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February 03, 2009
Could hotel woes nix Fish bowl?
The Florida Marlins stadium steamroller has been hitting a bumpy road of late. First, the city and county put off their final approval vote on the matter, saying they wanted to actually think about it before voting this time. Then on Sunday, the Miami Herald revealed the results of its analysis of county hotel tax receipts, which are supposed to pay for nearly half the now-$609 million cost of the project. Their conclusion: The taxes won't even come close unless tourists "spend record amounts of money" in Miami over the next 35 years.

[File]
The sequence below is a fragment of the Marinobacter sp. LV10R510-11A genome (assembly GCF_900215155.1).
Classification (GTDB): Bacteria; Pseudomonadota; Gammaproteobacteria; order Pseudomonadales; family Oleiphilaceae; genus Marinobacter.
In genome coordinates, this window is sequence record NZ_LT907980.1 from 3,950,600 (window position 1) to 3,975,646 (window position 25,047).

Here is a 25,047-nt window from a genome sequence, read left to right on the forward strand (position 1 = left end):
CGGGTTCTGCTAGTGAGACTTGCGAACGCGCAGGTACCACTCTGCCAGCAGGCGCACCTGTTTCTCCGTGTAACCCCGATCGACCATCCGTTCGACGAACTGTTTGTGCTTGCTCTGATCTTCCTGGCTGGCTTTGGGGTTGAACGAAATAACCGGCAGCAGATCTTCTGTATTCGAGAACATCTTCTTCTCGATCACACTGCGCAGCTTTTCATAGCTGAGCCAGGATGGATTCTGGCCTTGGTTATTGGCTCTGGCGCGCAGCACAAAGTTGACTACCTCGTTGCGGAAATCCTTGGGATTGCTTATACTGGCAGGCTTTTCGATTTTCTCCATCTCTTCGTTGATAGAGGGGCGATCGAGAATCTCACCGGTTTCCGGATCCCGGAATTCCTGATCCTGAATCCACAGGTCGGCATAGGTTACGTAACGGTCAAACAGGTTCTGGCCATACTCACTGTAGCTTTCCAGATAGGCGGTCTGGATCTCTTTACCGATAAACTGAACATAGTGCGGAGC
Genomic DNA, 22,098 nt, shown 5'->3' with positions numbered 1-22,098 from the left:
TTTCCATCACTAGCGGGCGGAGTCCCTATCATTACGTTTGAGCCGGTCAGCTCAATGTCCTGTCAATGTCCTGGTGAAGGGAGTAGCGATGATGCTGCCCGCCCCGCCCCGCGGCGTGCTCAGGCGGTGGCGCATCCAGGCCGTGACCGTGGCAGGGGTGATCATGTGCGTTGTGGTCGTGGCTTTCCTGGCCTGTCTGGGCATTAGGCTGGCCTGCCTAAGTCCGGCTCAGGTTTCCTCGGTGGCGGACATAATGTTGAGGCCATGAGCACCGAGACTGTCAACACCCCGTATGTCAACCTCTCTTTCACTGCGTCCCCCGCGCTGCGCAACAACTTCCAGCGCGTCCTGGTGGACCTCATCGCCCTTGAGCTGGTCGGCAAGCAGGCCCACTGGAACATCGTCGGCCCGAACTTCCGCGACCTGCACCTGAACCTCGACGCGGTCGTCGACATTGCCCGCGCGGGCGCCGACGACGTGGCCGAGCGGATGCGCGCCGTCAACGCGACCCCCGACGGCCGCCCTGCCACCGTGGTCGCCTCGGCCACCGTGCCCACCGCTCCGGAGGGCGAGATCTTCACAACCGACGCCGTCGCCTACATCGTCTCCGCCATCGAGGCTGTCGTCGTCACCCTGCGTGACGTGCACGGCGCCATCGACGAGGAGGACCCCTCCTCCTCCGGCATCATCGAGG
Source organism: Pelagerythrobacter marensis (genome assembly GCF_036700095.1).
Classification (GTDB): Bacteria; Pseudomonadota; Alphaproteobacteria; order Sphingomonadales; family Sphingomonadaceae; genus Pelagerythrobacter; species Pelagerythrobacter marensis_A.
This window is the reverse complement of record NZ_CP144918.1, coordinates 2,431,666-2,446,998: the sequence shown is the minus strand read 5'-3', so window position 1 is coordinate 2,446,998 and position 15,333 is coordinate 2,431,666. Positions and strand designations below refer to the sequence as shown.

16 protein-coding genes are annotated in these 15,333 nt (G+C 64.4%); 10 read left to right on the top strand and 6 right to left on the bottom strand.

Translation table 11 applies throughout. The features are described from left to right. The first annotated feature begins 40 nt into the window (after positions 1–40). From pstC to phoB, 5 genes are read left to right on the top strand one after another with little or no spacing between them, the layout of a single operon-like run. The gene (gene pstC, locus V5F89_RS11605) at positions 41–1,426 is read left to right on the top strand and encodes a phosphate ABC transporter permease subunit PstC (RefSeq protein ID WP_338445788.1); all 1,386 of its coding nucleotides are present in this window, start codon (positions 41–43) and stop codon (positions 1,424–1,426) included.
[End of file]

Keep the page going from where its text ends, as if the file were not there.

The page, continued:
There's lots in the Herald article projecting various different scenarios, but nothing that I can see about what happens if the county doesn't have enough hotel tax money to pay off the bonds. (Presumably it dips into general revenues.) There is, however, this tidbit buried deep on the jump page:
If commissioners in Miami and Miami-Dade approve the plan, either government would have until June 30 to cancel the deal. ''If we are presented with a worst-case scenario by June 30, we can walk away,'' Mayor [Carlos] Alvarez said in his statement.
So the final vote isn't the final vote after all? And what happens if the Marlins break ground in May as scheduled, and then the city or county backs out of the deal? Maybe thinking things over beforehand isn't such a bad idea.